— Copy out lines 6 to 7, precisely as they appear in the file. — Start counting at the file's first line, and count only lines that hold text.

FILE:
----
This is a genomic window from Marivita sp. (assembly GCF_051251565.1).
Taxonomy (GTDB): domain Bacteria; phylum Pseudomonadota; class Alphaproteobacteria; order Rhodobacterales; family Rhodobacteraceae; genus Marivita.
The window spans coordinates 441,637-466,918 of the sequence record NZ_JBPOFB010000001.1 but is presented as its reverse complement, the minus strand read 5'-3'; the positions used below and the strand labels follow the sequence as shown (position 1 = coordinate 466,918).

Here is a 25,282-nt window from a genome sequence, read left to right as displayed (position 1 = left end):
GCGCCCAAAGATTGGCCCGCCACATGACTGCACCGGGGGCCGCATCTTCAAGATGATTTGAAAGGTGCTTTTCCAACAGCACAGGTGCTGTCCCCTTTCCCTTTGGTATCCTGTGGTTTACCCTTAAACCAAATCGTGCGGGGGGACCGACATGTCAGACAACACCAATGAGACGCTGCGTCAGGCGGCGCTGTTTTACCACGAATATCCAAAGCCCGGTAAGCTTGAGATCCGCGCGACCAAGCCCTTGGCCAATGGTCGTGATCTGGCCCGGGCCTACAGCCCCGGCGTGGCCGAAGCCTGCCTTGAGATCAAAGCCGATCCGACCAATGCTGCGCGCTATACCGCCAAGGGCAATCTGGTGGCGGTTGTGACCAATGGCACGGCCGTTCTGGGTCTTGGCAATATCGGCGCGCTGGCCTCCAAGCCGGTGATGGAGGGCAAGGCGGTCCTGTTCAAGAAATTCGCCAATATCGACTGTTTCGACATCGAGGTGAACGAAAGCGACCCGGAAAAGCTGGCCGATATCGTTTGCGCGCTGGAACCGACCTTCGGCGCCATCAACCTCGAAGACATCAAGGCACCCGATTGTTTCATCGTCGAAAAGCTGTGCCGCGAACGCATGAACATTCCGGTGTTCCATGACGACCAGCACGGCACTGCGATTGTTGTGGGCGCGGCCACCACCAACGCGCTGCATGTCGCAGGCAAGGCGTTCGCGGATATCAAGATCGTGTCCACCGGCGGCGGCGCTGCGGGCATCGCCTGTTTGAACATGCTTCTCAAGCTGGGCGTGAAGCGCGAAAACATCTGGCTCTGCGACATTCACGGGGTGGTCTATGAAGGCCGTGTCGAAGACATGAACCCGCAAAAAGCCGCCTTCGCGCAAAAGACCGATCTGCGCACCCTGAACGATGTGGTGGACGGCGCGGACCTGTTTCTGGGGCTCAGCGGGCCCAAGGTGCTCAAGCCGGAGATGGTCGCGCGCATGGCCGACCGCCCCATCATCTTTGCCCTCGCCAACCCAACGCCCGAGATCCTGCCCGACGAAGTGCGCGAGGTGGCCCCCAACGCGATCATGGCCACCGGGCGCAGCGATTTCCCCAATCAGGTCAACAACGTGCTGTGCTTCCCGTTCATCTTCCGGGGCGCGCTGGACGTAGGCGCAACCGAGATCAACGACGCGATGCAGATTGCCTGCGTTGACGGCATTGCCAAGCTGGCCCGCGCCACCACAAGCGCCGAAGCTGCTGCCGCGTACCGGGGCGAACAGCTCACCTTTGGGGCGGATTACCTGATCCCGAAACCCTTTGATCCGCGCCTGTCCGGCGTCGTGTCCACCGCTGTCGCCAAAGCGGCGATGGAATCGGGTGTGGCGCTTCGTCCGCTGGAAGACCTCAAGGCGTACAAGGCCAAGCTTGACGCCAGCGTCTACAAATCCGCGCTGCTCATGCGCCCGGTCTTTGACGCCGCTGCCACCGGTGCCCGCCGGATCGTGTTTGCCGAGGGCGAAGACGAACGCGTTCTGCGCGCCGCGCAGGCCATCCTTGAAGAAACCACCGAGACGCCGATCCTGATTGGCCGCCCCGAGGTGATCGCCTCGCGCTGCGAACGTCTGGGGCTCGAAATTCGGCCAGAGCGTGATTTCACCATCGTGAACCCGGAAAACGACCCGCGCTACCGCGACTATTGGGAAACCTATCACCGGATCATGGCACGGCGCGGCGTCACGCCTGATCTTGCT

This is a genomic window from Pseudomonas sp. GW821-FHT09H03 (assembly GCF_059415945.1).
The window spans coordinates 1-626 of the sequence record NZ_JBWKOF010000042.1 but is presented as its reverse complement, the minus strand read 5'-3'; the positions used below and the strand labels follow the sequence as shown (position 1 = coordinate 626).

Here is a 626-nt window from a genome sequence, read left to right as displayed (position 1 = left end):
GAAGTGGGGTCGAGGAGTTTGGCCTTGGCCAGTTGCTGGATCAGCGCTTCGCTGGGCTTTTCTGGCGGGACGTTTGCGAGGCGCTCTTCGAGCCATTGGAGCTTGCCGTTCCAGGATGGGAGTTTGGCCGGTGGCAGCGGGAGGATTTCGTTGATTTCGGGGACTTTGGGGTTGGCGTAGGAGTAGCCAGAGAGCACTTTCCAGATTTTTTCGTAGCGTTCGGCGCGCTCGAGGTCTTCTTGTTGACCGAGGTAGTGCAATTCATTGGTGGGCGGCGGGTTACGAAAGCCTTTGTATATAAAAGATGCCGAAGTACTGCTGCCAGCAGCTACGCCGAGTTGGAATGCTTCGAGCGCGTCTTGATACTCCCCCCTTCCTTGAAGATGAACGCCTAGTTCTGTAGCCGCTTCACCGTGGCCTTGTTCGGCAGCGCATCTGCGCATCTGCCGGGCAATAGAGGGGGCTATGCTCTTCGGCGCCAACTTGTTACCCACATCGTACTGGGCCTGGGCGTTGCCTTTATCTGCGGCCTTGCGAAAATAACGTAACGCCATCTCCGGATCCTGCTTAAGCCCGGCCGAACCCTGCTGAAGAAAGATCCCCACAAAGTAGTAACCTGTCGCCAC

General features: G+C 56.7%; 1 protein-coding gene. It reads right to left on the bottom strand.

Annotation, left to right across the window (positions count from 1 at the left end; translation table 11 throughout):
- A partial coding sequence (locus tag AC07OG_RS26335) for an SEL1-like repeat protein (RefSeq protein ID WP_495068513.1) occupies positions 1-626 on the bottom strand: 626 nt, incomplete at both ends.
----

This is a genomic window from Pseudomonas sp. GW821-FHT09H03 (assembly GCF_059415945.1).
The window spans coordinates 1-626 of the sequence record NZ_JBWKOF010000042.1 but is presented as its reverse complement, the minus strand read 5'-3'; the positions used below and the strand labels follow the sequence as shown (position 1 = coordinate 626).